RandomMess Sat 22-Feb-14 19:47:53

Hmmm. Have you done the Freedom Programme by women's aid? I think you need to find it within yourself to detach from this issue altogether.

Why do you want to keep him happy? He can't actually "hurt" you anymore... the only way would be via the dc either by completely ignoring them or by insisting on much much more contact. Either way have it in concrete and he can't mess you around anymore.

Can you get some RL support to help you through formalising an agreement? You can literally just email him and say from now on he is only able to have them one weekend a month yadda yadda and to let you know which month he would next like them. End of discussion if he doesn't turn up at the agreed time go out.

He is a complete bully and you need to find it within yourself to stand up to him one final time. Hugs & flowers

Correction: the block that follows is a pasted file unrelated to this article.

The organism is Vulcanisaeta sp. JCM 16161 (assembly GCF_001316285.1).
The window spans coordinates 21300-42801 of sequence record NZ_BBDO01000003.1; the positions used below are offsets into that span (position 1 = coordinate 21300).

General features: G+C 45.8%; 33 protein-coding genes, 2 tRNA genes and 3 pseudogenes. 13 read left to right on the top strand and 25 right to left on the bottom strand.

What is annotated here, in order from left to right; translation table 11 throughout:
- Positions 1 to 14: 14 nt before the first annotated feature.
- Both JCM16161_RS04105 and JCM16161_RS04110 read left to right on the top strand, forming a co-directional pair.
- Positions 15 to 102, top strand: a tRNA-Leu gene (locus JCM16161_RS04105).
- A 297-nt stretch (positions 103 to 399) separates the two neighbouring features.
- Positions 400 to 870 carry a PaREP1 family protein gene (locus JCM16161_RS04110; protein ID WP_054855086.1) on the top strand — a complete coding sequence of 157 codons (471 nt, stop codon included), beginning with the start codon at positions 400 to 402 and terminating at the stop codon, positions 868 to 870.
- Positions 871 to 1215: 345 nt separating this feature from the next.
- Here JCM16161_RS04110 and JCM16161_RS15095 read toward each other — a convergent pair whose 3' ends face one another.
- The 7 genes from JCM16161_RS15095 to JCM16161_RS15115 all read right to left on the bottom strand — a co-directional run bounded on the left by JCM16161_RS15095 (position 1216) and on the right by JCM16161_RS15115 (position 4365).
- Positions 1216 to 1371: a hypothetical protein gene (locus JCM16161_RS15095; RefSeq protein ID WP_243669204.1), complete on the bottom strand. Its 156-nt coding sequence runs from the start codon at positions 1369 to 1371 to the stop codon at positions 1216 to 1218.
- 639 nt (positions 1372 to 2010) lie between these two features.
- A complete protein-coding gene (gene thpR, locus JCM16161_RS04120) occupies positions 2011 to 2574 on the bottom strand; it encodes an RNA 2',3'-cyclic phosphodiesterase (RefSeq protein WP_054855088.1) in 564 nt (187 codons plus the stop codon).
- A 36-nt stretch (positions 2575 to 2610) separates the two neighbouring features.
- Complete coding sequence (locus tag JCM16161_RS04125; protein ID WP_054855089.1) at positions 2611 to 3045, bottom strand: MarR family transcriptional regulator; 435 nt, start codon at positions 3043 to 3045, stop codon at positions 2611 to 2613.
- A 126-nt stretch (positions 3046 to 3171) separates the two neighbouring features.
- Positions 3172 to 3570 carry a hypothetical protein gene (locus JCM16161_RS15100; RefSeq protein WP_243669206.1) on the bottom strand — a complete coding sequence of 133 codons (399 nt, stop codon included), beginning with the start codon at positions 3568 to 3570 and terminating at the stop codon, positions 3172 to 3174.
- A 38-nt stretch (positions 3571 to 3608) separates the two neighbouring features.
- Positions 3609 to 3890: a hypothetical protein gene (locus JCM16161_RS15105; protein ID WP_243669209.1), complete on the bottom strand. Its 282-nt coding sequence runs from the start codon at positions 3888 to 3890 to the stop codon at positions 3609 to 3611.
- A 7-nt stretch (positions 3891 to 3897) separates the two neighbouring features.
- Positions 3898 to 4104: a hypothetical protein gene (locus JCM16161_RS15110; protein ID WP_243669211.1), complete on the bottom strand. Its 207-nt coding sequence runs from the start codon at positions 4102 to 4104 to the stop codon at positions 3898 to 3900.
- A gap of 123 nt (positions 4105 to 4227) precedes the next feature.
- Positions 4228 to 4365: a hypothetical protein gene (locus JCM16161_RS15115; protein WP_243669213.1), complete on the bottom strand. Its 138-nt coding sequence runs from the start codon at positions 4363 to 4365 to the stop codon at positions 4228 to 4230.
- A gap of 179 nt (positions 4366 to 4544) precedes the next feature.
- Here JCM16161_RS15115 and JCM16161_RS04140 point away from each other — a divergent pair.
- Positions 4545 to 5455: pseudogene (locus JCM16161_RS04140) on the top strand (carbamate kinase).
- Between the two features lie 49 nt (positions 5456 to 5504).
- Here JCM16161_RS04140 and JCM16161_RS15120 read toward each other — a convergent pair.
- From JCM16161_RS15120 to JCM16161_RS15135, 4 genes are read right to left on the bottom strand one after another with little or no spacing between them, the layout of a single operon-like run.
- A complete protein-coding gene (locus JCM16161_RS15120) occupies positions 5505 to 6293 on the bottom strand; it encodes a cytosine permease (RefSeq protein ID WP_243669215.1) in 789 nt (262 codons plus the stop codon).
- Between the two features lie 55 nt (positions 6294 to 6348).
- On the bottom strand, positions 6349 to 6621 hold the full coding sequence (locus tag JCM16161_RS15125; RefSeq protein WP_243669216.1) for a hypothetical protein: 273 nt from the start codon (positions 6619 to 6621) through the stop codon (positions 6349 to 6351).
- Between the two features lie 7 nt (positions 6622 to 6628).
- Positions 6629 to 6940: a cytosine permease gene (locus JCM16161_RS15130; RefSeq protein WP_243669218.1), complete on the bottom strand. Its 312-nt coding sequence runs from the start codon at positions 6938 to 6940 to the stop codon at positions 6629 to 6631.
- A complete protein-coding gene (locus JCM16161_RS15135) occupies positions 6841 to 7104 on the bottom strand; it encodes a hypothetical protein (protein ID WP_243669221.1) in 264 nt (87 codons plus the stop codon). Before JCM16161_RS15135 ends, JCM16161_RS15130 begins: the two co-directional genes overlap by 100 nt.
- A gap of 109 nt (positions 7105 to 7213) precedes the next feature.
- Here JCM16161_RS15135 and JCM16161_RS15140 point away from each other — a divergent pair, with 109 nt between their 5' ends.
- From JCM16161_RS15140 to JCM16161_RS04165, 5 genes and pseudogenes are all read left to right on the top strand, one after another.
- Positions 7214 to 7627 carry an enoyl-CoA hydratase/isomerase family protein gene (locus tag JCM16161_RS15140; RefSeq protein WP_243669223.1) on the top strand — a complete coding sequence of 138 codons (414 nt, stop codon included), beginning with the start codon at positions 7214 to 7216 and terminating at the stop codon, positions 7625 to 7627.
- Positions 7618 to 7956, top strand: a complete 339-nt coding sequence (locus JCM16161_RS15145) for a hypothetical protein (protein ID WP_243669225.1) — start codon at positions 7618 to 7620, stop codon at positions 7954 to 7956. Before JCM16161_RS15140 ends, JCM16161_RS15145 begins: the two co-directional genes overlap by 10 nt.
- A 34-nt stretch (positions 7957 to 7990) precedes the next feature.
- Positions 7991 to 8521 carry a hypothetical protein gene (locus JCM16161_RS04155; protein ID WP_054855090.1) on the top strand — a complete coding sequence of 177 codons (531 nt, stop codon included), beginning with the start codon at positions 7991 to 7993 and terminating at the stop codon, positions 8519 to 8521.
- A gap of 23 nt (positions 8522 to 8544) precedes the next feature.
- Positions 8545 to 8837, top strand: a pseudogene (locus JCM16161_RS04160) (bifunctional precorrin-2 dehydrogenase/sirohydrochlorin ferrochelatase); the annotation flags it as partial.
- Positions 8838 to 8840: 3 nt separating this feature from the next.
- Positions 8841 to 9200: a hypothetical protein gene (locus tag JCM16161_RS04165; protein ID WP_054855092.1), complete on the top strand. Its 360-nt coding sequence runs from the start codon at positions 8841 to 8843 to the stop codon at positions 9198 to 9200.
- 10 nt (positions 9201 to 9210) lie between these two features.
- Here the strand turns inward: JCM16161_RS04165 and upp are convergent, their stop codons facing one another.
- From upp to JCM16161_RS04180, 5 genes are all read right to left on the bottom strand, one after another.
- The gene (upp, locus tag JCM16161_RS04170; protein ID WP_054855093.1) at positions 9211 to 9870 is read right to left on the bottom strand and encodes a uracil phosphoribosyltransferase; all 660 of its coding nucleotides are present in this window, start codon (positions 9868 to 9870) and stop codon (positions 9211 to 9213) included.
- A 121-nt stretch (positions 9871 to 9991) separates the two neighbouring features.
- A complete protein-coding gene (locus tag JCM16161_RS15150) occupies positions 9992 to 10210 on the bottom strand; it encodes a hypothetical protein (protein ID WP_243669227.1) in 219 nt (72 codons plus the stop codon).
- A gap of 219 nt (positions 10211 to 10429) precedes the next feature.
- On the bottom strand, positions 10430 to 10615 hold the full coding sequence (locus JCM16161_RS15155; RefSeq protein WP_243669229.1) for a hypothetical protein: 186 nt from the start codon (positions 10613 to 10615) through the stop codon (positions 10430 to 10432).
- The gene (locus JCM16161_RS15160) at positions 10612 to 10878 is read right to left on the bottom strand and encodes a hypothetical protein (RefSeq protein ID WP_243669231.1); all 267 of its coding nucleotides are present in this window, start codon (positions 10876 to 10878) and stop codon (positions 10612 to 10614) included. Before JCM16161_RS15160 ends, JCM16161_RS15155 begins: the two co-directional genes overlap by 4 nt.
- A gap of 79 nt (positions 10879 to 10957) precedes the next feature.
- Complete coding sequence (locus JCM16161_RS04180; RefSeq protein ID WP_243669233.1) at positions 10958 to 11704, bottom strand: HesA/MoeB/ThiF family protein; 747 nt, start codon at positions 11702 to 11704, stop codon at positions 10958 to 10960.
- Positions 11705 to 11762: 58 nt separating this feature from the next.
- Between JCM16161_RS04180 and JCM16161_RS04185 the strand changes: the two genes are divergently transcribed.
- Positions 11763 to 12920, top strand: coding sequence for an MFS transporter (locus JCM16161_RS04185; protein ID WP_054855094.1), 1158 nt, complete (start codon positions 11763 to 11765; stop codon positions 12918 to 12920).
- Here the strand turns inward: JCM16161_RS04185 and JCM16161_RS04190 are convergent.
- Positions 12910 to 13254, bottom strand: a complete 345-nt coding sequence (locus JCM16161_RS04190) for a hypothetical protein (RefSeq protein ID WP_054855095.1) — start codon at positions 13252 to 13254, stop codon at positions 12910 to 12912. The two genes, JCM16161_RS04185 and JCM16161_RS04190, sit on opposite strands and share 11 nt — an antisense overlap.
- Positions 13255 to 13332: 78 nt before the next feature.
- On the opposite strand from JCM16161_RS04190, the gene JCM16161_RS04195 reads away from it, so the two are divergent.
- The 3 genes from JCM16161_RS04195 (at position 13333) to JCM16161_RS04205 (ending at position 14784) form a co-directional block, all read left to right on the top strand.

starlight1234 Sat 22-Feb-14 22:11:21

My Ex was never interested in my child..It was about me..I did find not engaging in any conversation...Not trying to make it ok helped... Not trying to pacify him..simply stated facts...

How often is he contacting you? if he is rarely seeing them... I would simply ignore most of his messages...How do the children cope with the contact and the constant let downs...

I agree the freedom program may well help...

I think formalising an offer on your terms will give you the freedom to move on in the respect there will only be a certain amount of time he may of may not see them not constantly keeping your diary open... Also re time..I would say to him they will be ready for 9 but if your not hear by ten will be going out....and make sure you are out the house... Faciliating contact is about making the children available for contact not running round in circles at him every whim

My MIL was also like yours ..I would keep her out the picture if it is like that..

I do think the big thing for my E was once I stopped playing not only the game he wanted to play but also any game and all he got was factual he lost interest.